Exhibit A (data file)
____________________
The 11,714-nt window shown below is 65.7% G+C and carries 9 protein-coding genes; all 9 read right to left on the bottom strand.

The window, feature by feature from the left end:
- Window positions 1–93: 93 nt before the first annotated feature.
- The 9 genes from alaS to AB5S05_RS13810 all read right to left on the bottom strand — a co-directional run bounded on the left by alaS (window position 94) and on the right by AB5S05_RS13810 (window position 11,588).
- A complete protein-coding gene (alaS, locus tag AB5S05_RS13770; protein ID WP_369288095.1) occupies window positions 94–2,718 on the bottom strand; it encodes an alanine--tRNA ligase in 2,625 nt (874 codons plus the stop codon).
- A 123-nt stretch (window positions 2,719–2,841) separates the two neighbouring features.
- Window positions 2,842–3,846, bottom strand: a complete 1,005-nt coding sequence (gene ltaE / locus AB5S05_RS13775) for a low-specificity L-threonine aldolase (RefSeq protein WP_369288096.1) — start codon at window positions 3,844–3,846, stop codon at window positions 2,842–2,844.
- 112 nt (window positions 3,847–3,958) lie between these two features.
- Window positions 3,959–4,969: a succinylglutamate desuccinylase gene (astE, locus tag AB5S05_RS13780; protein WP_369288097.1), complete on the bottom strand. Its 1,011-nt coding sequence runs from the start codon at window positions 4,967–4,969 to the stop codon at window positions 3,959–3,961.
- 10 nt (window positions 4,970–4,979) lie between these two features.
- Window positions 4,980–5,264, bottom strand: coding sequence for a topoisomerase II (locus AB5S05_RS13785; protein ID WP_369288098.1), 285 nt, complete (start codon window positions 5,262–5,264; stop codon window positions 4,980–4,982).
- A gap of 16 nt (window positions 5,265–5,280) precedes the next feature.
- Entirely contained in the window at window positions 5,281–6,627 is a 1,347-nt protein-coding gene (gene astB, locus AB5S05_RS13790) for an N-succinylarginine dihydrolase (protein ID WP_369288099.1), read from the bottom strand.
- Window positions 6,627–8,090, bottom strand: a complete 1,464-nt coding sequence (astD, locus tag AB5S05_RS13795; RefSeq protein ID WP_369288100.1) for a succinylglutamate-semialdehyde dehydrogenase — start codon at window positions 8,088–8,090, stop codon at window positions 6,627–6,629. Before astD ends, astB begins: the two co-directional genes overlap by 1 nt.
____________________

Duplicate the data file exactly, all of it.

The 11,714-nt window shown below is 65.7% G+C and carries 9 protein-coding genes; all 9 read right to left on the bottom strand.

The window, feature by feature from the left end:
- Window positions 1–93: 93 nt before the first annotated feature.
- The 9 genes from alaS to AB5S05_RS13810 all read right to left on the bottom strand — a co-directional run bounded on the left by alaS (window position 94) and on the right by AB5S05_RS13810 (window position 11,588).
- A complete protein-coding gene (alaS, locus tag AB5S05_RS13770; protein ID WP_369288095.1) occupies window positions 94–2,718 on the bottom strand; it encodes an alanine--tRNA ligase in 2,625 nt (874 codons plus the stop codon).
- A 123-nt stretch (window positions 2,719–2,841) separates the two neighbouring features.
- Window positions 2,842–3,846, bottom strand: a complete 1,005-nt coding sequence (gene ltaE / locus AB5S05_RS13775) for a low-specificity L-threonine aldolase (RefSeq protein WP_369288096.1) — start codon at window positions 3,844–3,846, stop codon at window positions 2,842–2,844.
- 112 nt (window positions 3,847–3,958) lie between these two features.
- Window positions 3,959–4,969: a succinylglutamate desuccinylase gene (astE, locus tag AB5S05_RS13780; protein WP_369288097.1), complete on the bottom strand. Its 1,011-nt coding sequence runs from the start codon at window positions 4,967–4,969 to the stop codon at window positions 3,959–3,961.
- 10 nt (window positions 4,970–4,979) lie between these two features.
- Window positions 4,980–5,264, bottom strand: coding sequence for a topoisomerase II (locus AB5S05_RS13785; protein ID WP_369288098.1), 285 nt, complete (start codon window positions 5,262–5,264; stop codon window positions 4,980–4,982).
- A gap of 16 nt (window positions 5,265–5,280) precedes the next feature.
- Entirely contained in the window at window positions 5,281–6,627 is a 1,347-nt protein-coding gene (gene astB, locus AB5S05_RS13790) for an N-succinylarginine dihydrolase (protein ID WP_369288099.1), read from the bottom strand.
- Window positions 6,627–8,090, bottom strand: a complete 1,464-nt coding sequence (astD, locus tag AB5S05_RS13795; RefSeq protein ID WP_369288100.1) for a succinylglutamate-semialdehyde dehydrogenase — start codon at window positions 8,088–8,090, stop codon at window positions 6,627–6,629. Before astD ends, astB begins: the two co-directional genes overlap by 1 nt.